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The gay blood ban – a critique of Australia’s blood donation policies

In the 1980s, Australia – alongside many other countries – banned gay and bisexual men from donating blood. This decision was prompted by the HIV/AIDS epidemic, which has resulted in approximately 76 million people becoming infected with HIV since the start of the crisis, and tens of millions of AIDS-related deaths. In Australia, this blanket ban on gay and bisexual donations was revised in 2000 to become a 12-month deferral period – meaning that men who have sex with men (“MSMs”) had to abstain from sexual activity for 12 months prior to donating blood. As of January 2021, this deferral period was once again reduced to 3 months and applies to transgender people as well.

Now, advocates are calling for the abolition of the deferral period entirely. As the nation faces a blood shortage, Australian Red Cross Lifeblood (“Lifeblood”) have called for over 7000 donors to maintain a healthy supply of blood. Despite this call-out, MSMs and transgender people continue to have restrictions placed on their capacity to roll up their sleeves for donating. This can have a serious impact on the mental health of those who are restrained by the deferral period, making them feel excluded, humiliated, and dehumanised.

The legality of the ban

The restriction on blood donations by MSMs and transgender people is regulated by the Therapeutic Goods Association (“TGA”). The TGA is Australia’s regulatory authority for the blood and tissue sector, in charge of administering the Therapeutic Goods Act 1989 (Cth). Lifeblood is a body which is regulated by the TGA, and therefore any amendments to their blood donation policies must be put forward by Lifeblood and approved by the TGA. When considering blood donation policy amendments, the TGA looks at a broad range of risk factors and consults different bodies – such as the Advisory Committee on Biologicals.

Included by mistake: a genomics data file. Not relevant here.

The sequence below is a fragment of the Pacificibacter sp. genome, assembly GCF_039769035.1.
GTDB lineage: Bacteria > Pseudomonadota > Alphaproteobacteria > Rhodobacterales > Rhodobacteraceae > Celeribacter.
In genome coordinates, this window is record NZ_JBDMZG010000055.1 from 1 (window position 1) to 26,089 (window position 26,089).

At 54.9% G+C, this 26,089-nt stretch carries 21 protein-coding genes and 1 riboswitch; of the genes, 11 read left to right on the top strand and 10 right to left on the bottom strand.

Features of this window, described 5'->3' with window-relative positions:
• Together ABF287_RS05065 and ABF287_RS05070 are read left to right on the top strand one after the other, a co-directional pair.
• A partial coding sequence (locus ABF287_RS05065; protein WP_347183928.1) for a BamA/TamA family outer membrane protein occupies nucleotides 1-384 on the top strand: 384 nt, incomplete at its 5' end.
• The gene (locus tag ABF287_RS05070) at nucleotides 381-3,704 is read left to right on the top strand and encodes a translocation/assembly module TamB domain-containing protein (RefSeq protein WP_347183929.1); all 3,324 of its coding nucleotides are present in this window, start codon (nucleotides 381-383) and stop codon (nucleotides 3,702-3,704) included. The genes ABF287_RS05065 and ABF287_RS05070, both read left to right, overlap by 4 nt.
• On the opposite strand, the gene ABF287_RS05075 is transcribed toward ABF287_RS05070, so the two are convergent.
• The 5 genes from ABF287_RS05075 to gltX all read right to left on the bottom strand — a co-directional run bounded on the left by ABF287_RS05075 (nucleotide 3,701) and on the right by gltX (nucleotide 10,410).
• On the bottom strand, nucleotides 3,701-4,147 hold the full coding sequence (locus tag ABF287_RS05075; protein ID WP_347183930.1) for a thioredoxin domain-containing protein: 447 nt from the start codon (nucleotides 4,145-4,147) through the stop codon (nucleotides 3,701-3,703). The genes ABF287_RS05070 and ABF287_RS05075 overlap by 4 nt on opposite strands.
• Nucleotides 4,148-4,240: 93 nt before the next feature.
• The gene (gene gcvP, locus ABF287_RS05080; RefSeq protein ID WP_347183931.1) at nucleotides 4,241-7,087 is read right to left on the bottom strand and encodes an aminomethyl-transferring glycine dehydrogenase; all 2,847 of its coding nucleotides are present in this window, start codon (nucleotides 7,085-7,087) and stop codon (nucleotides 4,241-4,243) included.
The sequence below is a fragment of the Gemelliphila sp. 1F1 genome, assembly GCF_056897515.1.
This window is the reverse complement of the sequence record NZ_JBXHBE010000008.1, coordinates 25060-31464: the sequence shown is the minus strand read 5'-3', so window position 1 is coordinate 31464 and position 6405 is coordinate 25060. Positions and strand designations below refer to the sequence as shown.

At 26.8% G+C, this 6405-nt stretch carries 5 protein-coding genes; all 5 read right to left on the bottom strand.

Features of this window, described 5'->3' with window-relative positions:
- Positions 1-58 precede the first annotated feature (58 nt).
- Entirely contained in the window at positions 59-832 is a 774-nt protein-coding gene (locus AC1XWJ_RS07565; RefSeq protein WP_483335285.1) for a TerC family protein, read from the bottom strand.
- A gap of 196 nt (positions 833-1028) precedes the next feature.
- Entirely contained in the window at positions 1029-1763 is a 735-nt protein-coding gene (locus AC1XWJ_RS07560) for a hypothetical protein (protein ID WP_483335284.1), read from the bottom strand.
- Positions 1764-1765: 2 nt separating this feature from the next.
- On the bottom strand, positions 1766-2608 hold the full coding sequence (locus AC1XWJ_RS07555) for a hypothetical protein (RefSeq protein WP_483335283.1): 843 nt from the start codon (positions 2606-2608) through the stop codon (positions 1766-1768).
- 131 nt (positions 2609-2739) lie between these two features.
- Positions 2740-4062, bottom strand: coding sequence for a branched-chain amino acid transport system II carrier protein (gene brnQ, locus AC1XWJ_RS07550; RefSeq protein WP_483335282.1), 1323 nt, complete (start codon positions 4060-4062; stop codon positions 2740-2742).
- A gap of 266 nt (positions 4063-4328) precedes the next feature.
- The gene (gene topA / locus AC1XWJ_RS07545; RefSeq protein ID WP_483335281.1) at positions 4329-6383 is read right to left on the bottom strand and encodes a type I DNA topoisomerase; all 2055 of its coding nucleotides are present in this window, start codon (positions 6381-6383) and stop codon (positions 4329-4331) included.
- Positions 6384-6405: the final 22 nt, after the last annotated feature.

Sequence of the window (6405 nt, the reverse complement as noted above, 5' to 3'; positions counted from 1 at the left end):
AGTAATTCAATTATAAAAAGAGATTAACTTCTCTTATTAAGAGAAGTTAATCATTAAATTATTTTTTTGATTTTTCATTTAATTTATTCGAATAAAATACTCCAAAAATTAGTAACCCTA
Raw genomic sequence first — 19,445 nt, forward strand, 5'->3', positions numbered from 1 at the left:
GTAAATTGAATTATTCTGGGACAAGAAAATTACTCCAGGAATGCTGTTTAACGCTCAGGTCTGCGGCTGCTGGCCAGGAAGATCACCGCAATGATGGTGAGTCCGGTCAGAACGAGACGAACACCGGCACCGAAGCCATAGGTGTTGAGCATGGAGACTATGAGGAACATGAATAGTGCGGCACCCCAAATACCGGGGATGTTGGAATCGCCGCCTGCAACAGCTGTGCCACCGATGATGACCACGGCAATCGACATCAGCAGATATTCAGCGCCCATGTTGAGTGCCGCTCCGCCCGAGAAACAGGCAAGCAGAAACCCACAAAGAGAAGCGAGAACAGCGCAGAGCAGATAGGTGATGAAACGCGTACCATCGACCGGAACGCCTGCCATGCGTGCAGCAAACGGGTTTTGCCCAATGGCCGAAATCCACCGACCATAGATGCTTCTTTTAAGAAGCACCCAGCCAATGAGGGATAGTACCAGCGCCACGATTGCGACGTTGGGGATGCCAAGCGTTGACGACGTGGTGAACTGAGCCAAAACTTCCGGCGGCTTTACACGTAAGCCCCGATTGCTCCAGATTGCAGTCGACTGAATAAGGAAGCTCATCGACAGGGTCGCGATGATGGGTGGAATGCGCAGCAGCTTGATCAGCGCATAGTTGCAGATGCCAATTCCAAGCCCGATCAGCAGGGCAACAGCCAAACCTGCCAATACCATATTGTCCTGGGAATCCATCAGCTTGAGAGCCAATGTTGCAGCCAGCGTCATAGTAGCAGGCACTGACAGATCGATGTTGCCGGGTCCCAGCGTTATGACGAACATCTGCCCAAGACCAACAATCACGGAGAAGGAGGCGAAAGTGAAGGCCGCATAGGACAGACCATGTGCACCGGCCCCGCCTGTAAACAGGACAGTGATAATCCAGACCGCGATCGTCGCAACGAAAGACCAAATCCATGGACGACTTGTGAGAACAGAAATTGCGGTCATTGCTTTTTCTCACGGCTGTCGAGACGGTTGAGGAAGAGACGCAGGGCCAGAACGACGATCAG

It should be noted that despite this policy being legal, there have been many challenges regarding potential discrimination based on sexuality. One of these challenges, heard before the Tasmanian Anti-Discrimination Tribunal, was Cain v Australian Red Cross Society [2009] TASADT 03. Michael Cain contended that the deferral period for the donation of blood by MSMs breached the Anti-Discrimination Act 1998 (Tas) for excluding a group from donating based off of sexuality. Ultimately, the Tribunal affirmed that the Australian Red Cross’ policy was not discriminatory, and that the Australian Red Cross was correct in taking a precautionary approach to protect the public blood supply against the ‘worst case scenario’ of HIV/AIDS contamination.

Current advocacy efforts

Despite these blood donation policies being legal, there is contention as to whether this deferral period should even exist. Advocacy for the abolition of the deferral period has picked up momentum recently, as the UK moved to abolish their gay blood ban in July 2021. This ban was replaced with individual risk assessments for each donor, regardless of sexuality, gender, or the type of sex which donors have. LGBTIQA+ advocacy groups such as Just.Equal Australia have called for Lifeblood to apply to the TGA for a similar type of individual risk assessment process. Rodney Croome – a spokesperson from Just.Equal Australia – has said that the new 3-month deferral period was ‘window dressing at best’ and that it will not significantly increase the amount of safe blood available for transfusion. Furthermore, research conducted by quantitative researcher, Dr Sharon Dane, has found that there is no meaningful risk attached to the replacement of the deferral period with individual risk assessments for each donor.

Now, Just.Equal Australia have launched the ‘Our blood is safe’ petition. It is hoped that the advocacy work of this group, in conjunction with Dr Dane’s modelling will push Lifeblood to undertake a new extensive review, which may result in the abolition of the gay blood ban.

Nicholes Family Lawyers are strong allies of the LGBTIQA+ community, and wholeheartedly support the advocacy for the removal of this deferral period. To sign the petition, visit https://www.equal.org.au/our_blood_is_safe.

By Nicholes Family Lawyers


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